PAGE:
“Though stigma is shared and learned, it is internalized individually.”
Everyone’s had it, that sensation of falling, wind in your hair, your stomach reliving your last rollercoaster ride, that split second of panic before waking. The symbolism of dreaming unites us like few other things. But do these images mean anything? And if not, what are they for?
Contemporary theories of dreaming have come a long way since Greek and Roman times, where dreams were interpreted as a supernatural communication, a kind of divine intervention that foretold the future. But dreaming remains one of the most controversial phenomena in modern psychology. While Sigmund Freud thought that dreams were a way for us to fulfill unconscious desires repressed from conscious awareness, others propose that they are merely epiphenomena – a feeble attempt at interpreting random signals generated by emotional and mnemonic structures in the brain. The most recent theory, and one that I find most compelling, argues that the dreaming brain acts as a virtual reality generator, helping us to learn about and make sense of the real world, road-testing its parameters in a closed environment.
Though we might not fully understand the meaning behind dreams, we know a lot about the way in which we subjectively experience them. Decades of lab experiments and dream journals have revealed a hard truth: humans are more likely to experience fear than any other emotion when dreaming. One study found that fear accounts for 32% of all emotions experienced in our dreams, compared with just 6% for affection and eroticism. The most commonly cited themes include being chased, failing an exam, falling, having one’s teeth drop out, and being unable to find the toilet. Adding insult to injury, we’re more likely to encounter aggressive social interactions than friendly ones, with upwards of 40% of dreams containing at least one aggressive incident.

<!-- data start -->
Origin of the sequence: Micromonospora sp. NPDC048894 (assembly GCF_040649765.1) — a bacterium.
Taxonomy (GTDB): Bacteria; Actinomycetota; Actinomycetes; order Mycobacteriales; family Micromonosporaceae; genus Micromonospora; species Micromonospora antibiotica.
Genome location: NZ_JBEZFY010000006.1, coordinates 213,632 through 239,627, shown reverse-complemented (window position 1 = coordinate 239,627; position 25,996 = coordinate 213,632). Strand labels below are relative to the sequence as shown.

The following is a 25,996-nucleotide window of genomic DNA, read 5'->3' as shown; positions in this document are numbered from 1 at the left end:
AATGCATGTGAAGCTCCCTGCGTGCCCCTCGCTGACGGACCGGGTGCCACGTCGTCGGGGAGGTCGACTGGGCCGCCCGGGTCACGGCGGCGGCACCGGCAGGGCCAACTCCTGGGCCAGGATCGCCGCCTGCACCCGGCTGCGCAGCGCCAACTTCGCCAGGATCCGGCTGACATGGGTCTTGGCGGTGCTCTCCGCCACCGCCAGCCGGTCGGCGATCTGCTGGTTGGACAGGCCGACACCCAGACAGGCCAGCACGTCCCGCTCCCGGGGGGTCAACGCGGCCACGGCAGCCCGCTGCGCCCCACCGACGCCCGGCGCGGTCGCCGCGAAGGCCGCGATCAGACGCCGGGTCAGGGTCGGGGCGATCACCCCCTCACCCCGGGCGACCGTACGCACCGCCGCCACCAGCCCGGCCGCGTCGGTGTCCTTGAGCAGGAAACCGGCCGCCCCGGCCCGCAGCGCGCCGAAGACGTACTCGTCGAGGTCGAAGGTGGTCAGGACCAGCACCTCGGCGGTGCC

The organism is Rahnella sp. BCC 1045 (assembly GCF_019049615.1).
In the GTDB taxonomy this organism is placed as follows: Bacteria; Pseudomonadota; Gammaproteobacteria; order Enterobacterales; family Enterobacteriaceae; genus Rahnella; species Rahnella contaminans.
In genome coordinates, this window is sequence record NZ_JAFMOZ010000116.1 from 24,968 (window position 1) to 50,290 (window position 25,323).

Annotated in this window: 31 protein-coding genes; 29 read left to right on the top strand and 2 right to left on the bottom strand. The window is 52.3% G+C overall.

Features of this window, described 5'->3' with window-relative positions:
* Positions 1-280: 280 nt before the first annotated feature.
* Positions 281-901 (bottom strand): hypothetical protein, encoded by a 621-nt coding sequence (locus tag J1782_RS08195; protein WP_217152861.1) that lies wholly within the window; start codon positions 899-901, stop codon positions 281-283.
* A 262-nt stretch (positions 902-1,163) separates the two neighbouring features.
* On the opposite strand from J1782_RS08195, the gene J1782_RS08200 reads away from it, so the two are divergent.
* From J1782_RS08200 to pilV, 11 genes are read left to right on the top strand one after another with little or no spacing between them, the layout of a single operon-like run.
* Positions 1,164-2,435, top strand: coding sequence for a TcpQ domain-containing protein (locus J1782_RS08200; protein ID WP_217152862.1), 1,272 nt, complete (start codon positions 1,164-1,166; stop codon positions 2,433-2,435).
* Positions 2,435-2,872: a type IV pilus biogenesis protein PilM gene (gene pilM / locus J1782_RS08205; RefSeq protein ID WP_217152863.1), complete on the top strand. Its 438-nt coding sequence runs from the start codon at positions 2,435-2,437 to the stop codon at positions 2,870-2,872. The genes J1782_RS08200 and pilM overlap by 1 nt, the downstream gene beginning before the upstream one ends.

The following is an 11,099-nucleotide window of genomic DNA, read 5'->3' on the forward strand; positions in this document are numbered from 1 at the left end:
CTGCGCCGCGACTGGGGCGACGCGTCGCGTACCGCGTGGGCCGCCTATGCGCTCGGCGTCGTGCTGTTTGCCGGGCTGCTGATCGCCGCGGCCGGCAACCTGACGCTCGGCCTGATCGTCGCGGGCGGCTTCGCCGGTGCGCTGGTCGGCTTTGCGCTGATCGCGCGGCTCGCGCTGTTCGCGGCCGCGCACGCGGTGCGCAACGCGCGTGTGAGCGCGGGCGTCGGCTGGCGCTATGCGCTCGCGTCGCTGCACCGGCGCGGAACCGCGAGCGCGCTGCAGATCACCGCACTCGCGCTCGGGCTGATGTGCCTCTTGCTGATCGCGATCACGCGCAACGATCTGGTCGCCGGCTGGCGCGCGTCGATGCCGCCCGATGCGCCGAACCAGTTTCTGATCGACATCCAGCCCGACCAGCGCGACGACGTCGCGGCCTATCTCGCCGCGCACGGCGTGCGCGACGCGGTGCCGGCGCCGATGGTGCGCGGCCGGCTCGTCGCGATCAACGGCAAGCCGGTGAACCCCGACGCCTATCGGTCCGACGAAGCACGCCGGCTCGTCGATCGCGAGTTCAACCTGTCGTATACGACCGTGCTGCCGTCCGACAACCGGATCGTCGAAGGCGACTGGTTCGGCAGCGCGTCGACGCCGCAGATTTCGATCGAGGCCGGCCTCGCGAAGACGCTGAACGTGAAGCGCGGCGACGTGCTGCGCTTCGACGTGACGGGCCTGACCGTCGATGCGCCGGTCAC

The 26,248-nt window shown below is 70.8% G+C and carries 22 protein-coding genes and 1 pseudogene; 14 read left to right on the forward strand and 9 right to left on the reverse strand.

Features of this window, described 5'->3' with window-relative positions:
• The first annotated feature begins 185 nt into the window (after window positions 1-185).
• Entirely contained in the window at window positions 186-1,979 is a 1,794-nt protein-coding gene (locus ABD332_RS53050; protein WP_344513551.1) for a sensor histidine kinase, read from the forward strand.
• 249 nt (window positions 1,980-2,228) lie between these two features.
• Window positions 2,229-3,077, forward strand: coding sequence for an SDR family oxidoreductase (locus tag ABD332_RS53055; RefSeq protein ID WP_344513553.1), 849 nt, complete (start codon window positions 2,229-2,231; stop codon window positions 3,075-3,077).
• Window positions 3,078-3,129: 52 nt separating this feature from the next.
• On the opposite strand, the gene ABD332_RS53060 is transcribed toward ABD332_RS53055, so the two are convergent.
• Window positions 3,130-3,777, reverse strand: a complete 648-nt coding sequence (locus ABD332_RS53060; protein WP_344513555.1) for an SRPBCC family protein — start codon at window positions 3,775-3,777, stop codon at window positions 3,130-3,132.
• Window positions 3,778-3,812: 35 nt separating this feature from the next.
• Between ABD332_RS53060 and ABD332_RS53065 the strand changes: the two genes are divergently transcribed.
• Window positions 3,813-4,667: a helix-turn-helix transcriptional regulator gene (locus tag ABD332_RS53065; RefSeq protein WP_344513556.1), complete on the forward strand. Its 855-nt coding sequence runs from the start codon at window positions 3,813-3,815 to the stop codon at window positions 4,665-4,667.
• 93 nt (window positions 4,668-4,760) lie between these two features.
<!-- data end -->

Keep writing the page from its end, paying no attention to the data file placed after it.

So far this all seems to be painting quite a bleak picture: billions of brain cells mercilessly disrupting our all-important downtime. But does our waking behavior have any effect on what our minds get up to when we sleep? If so, it implies that we might be able to alter our dreams by changing our daytime activities. Scientists recently asked whether they could identify any meaningful relationships between waking life and dream content in a group of 587 university students. Amazingly, they found that individuals who were more mindful in their daily lives were less likely to experience negative emotions in their dreams. The researchers suggest that by being more mindful, we change the way in which the brain responds to stressful or anxious events in our lives. This, in turn might reduce the incidence of negative emotions in our dreams.
We might guess that this is because individuals who are more mindful are also likely to have a smaller amygdala, a part of the brain associated with fear. But proving this theory is methodologically challenging.
The required setup involves lying down in an MRI machine with a net of electrodes placed over the scalp. The MRI machine allows us to take detailed “snapshots” of the brain with the assistance of powerful magnets, while the net of electrodes allows us to infer when someone is dreaming. But if there’s one thing virtually guaranteed to give you bad dreams, maybe it’s sleeping in a small coffin-like chamber, while noisy machinery whirrs around you with a net of suction cups clinging to your scalp.
Even if we can’t prove it conclusively yet, it’s a beguiling prospect: 10 minutes’ meditation in the morning wouldn’t just improve your day, but your night too.